Agents’ fees across the globe have climbed above the half a billion pound mark for the first time in 2019, although commissions paid in international transfers by English clubs fell by a third.

Data from world governing body FIFA’s International Transfer Matching System (ITMS) showed that 653.9 million US dollars (equating to just over £500m) was spent on commissions to agents and intermediaries in the year to date.

That is already a 19.3 per cent increase on the whole of 2018.

Over 17,000 transfers have been completed in 2019, FIFA said, and 3,557 of those deals involved at least one intermediary.

Clubs in England, France, Germany, Italy, Portugal and Spain accounted for over 80 per cent of the total spend on commission, with Portuguese clubs spending almost half as much on intermediary fees as on transfer fees.

In England, the data showed that 103.6m US dollars (£79.4million) was spent on commissions on international transfers. That was a 33 per cent drop from 2018, where the figure was 156.1m US dollars (over £119m).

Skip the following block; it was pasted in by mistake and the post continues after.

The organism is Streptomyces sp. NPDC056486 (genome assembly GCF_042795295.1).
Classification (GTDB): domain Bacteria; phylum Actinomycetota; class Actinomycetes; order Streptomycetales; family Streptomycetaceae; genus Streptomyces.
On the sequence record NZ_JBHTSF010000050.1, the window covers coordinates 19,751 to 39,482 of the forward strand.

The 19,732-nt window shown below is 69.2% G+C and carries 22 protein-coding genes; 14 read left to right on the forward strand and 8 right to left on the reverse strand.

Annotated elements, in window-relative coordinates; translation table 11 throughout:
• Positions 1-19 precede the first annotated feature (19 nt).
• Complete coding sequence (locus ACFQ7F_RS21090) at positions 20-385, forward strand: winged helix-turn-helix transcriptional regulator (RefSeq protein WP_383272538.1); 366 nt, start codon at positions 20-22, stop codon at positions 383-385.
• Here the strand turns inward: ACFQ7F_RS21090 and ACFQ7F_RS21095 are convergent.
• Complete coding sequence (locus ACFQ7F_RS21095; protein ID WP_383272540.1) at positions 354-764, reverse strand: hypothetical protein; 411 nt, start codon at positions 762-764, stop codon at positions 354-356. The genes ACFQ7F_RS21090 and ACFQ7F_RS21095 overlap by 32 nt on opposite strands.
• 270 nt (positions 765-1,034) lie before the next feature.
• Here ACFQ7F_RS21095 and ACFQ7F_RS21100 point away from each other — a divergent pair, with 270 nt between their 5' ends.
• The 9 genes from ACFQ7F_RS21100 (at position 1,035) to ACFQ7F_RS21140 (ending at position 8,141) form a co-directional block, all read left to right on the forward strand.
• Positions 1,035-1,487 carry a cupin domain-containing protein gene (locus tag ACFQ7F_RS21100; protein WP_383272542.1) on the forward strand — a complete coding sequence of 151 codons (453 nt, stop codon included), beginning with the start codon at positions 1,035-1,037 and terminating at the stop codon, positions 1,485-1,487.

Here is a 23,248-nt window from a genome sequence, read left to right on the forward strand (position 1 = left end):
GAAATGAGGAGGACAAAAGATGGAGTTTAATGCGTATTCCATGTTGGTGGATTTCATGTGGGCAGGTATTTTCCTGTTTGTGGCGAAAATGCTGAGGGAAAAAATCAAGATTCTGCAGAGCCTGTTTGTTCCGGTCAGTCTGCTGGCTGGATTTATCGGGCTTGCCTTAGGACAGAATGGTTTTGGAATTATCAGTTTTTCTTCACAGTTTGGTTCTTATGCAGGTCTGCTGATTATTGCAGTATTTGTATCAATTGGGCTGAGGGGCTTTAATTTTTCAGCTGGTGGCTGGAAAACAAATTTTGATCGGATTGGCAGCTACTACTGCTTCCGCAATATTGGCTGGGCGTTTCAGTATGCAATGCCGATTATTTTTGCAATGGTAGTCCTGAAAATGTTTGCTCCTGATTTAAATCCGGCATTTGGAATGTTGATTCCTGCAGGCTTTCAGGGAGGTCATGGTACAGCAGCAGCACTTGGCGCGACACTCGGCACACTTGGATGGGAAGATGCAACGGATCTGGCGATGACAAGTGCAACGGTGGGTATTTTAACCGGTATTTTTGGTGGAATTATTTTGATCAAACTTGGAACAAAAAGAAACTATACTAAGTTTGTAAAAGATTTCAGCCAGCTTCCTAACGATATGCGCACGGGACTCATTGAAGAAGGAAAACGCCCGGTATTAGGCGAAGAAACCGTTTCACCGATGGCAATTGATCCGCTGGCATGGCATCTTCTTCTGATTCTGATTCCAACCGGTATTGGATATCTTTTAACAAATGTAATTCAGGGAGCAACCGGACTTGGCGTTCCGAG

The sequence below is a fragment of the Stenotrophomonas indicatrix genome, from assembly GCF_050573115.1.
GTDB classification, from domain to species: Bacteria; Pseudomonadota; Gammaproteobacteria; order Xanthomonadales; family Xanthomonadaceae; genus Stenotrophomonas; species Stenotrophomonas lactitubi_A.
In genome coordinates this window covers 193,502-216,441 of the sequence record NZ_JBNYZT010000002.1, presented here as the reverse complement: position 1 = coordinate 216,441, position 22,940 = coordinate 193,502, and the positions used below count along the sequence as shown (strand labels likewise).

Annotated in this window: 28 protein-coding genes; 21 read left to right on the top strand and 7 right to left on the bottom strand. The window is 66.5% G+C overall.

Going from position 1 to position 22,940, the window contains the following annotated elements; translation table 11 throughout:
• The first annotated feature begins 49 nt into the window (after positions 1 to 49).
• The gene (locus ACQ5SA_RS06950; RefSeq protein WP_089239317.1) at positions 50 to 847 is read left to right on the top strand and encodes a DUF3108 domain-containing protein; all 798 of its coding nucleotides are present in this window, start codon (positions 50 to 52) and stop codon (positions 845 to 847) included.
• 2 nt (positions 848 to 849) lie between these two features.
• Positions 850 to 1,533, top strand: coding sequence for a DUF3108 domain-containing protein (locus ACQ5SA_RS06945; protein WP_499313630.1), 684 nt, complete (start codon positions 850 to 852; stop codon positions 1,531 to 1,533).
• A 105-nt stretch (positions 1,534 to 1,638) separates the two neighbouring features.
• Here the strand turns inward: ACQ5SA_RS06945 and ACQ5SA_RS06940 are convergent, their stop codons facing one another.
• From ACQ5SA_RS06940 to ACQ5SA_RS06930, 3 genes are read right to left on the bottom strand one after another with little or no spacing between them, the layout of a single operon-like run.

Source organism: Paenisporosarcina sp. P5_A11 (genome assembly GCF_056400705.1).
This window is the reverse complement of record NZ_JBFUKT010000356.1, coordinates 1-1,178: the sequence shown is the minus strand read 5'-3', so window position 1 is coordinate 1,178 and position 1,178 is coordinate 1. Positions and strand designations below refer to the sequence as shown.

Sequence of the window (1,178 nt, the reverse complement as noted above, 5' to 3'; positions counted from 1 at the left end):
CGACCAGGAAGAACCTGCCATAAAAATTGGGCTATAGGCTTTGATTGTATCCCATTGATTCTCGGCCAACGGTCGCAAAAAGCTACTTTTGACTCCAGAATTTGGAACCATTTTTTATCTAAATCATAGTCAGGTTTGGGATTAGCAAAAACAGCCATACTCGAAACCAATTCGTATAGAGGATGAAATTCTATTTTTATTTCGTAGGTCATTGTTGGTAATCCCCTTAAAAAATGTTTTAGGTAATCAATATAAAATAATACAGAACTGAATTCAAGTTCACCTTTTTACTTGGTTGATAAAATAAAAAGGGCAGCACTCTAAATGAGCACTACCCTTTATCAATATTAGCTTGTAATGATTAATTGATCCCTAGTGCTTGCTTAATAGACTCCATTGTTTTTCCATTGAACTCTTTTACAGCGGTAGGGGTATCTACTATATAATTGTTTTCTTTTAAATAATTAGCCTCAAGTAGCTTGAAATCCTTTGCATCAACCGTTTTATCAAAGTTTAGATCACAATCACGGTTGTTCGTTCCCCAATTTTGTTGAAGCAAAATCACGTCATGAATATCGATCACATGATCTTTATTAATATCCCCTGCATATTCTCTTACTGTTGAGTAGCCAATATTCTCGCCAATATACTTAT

In October, the FIFA Council endorsed a recommendation from its football stakeholders’ committee to put caps on intermediary spending.

It included limiting the amount an agent representing a selling club can receive at 10 per cent of the transfer fee.

  • 653.9m dollars 2019 (to date)
  • 548.4m dollars 2018
  • 447.3m dollars 2017
  • 387.2m dollars 2016
  • 297.9m dollars 2015
  • 241.2m dollars 2014

It also proposed a cap of three per cent of a player’s salary where an agent is representing a player, and three per cent of a player’s salary where an agent is working on behalf of the buyer.

Roberto Branco Martins, the general counsel of the European Football Agents Association (EFAA), said in November that there had been “no consultation” between his organisation and FIFA.

Asked for his view on the proposed cap, Branco Martins said: “It is a red line.

“A cap on the fee is a disproportionate method. If normally you charge 10 per cent, and now you (can only) charge three per cent, people will find a way around the rules.

“The system would lead to under-the-table payments.”

In the women’s game, ITMS data showed that 242 deals registered since January 1, 2019 involved at least one intermediary, and spending on commission to intermediaries in the women’s game has more than tripled compared to 2018.

The ITMS is used by all 211 FIFA member countries and over 7,500 professional clubs around the world.

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